In the last 15 years the percentage of blacks on Philadelphia's police force has shrunk from 20.8 to a 17.5 as the city's black population has increased to nearly 40 percent.
This might seem like just more of the same from a police force President Carter's Justice Department called one of the most racist and brutal in the nation.
But here's a case where statistics are grossly misleading. In the nearly 21/2 years since William J. Green assumed the mayoral mantle from Frank Rizzo, the department has undergone radical change. Even the harshest black critics acknowledge that great progress has been made.
''The (motto) of the previous city administration was, 'My men right or wrong ,' '' says Donald Fair, the department's communications director.
''This administration says: 'My men -- and women -- when you're right, you're right, when you're wrong, you're going to have to pay the consequences.' ''
In fact, another Rizzo administration motto might have been, ''No communication with the press,'' at least on police matters, as I can attest from trying many times to interview police officials under Rizzo.
Now reporters are kept abreast of good news and bad. The department shares positive developments in minority hiring and the dramatic reduction in police use of deadly force. But it also communicates on officer firings or cases where police use excessive force in making an arrest.
Part of the reason for the open communications policy is the communications director himself. A local television reporter during the Rizzo administration, Don Fair was one of the police department's most vocal critics.
In the past two years Mr. Fair has written over 300 press releases. The number during the Rizzo's reign: zero. He has often worked well into the night to document facts for reporters, facts that often have not shown the department in the most flattering light.
The changes are more than just press-release deep, though much remains to be done. Among major positive developments:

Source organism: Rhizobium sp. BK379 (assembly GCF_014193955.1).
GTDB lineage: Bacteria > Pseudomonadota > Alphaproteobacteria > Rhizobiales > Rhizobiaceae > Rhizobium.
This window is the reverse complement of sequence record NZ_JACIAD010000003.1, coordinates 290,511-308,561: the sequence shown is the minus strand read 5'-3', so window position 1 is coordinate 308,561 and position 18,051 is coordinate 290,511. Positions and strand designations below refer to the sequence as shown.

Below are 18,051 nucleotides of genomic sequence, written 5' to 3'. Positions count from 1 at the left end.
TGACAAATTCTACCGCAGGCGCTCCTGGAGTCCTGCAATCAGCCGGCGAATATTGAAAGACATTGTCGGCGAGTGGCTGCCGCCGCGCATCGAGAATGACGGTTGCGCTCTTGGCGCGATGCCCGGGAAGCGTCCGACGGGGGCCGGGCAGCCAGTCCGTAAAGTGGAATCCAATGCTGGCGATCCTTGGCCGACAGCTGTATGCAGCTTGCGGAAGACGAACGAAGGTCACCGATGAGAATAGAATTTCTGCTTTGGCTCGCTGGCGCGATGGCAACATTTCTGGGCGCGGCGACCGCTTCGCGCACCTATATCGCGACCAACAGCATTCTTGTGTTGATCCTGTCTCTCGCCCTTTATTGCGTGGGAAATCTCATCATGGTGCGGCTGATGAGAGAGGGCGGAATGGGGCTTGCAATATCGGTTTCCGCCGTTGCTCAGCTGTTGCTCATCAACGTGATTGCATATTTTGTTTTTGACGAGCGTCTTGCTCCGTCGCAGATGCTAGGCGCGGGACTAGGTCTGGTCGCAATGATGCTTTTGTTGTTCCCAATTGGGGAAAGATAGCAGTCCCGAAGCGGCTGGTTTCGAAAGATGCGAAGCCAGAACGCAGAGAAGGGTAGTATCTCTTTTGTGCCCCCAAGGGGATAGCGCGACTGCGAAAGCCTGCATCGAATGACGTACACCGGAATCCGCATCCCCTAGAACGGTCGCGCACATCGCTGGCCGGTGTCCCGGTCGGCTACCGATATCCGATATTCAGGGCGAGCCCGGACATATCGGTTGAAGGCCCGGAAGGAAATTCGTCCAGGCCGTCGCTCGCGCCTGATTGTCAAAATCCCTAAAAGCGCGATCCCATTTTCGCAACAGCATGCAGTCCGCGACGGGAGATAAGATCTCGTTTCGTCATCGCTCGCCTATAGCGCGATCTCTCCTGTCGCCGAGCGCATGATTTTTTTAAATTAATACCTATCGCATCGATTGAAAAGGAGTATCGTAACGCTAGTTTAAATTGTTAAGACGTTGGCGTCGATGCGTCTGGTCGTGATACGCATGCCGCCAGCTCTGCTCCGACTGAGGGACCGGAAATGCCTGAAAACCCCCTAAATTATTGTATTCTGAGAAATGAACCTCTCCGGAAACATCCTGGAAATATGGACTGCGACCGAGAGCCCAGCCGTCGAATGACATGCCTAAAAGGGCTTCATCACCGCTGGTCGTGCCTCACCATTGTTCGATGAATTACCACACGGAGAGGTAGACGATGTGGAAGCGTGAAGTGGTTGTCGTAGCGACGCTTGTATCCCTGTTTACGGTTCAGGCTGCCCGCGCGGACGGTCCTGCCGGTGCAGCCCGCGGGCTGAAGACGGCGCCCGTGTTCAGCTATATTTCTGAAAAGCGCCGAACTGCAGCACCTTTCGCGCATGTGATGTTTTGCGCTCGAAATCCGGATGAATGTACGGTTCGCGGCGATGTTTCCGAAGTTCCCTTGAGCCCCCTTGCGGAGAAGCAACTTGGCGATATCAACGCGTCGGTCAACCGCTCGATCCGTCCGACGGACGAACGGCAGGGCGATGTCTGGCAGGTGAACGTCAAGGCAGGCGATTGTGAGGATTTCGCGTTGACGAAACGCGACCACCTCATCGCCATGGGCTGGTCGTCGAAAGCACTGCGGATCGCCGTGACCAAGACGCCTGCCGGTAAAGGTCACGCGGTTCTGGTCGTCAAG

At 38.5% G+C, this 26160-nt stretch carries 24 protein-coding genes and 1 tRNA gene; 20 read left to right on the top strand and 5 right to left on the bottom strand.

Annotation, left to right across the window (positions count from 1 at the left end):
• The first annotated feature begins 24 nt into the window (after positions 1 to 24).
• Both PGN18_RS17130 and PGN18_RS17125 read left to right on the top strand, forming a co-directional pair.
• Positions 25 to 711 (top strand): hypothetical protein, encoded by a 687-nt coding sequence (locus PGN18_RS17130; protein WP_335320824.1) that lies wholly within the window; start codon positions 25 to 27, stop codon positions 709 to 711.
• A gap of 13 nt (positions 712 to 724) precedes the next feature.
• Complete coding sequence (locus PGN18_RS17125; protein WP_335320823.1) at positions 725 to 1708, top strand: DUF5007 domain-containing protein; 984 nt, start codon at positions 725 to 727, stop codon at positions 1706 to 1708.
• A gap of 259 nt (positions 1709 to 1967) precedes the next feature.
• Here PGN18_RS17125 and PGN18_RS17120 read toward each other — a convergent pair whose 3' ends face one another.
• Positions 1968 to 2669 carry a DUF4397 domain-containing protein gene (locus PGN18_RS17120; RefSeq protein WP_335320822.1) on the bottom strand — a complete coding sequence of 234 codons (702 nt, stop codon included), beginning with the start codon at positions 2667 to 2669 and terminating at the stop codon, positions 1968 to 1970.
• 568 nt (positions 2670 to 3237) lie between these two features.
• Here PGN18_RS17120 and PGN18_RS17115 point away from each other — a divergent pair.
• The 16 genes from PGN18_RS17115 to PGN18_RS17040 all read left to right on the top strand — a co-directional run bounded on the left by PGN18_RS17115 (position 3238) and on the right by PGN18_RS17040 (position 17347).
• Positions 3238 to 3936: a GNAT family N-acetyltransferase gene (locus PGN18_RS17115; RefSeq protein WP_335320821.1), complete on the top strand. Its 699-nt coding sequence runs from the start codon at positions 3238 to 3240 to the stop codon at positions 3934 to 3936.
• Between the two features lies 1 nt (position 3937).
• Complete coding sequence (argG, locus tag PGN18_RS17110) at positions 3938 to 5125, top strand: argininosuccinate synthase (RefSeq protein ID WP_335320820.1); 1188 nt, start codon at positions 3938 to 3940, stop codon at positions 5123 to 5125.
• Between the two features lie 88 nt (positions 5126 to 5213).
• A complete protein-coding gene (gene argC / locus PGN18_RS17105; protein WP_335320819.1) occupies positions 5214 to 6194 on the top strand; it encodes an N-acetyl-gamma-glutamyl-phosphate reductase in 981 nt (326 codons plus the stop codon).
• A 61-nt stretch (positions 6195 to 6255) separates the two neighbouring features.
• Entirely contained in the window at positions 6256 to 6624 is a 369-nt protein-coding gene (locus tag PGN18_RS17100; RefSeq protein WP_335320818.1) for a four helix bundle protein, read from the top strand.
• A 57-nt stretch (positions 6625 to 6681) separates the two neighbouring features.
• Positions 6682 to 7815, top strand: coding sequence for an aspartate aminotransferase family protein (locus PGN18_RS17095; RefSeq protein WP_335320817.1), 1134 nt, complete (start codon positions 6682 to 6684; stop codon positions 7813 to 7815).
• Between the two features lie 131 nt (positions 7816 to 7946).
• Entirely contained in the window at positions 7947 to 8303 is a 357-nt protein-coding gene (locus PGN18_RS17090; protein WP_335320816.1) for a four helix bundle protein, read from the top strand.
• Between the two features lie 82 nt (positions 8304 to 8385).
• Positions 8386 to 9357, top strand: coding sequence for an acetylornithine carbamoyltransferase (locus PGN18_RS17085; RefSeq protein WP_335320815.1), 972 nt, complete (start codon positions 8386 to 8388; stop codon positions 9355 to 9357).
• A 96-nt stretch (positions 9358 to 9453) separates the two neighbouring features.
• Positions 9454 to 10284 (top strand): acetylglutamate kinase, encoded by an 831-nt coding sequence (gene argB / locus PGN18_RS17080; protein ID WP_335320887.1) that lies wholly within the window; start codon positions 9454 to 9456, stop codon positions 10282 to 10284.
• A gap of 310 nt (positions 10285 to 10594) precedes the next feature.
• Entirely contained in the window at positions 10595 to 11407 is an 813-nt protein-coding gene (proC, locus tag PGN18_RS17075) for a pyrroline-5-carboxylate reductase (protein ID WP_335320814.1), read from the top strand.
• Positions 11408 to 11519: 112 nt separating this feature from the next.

* The number of people shot and killed by the Philadelphia police in 1981 was only four; this is down from 19 in 1979. The extremely high police use of ''deadly force'' was one of the main reasons experts considered the department one of the nation's worst.
* In 1979 women on the force were only working in six districts of the city, in limited roles; today, they are working in every area of the city, in the crime lab, in community relations, on the beat, and in the narcotics unit.
* A new citizens' complaint unit is required to answer within 45 days complaints against police officers or department procedures. There was no such mechanism before.
These changes have not only won the department greater respect but have helped ease racial tensions in the City of Brotherly Love.
In addition, the deputy police commissioner is black. So is the city's managing director, to whom the police commissioner (who is white) reports.
Robert W. Sorrell, president of the Philadlephia Urban League and one of the harshest critics of the police department in the past, praises the many positive changes.
But he remains deeply concerned that ''the Green administration has not . . . acted forthrightly to develop policies'' that would result in more minority police hiring.
One of the major stumbling blocks to hiring more blacks at this juncture is the fiscal restraint that Mayor Green has had to exercise just to balance his budget these days. Another is the tough, and minority advocates say unfair, tests that prospective police officers must pass.
The black community here wants a quota of openings set aside for blacks. Mayor Green says such a system would fly in the face of civil service laws. He wants those who do best on the test to get the first shot at openings on the force.
But he is moving to establish some kind of comprehensive ''pre-test training'' to prepare minority applicants for the tests.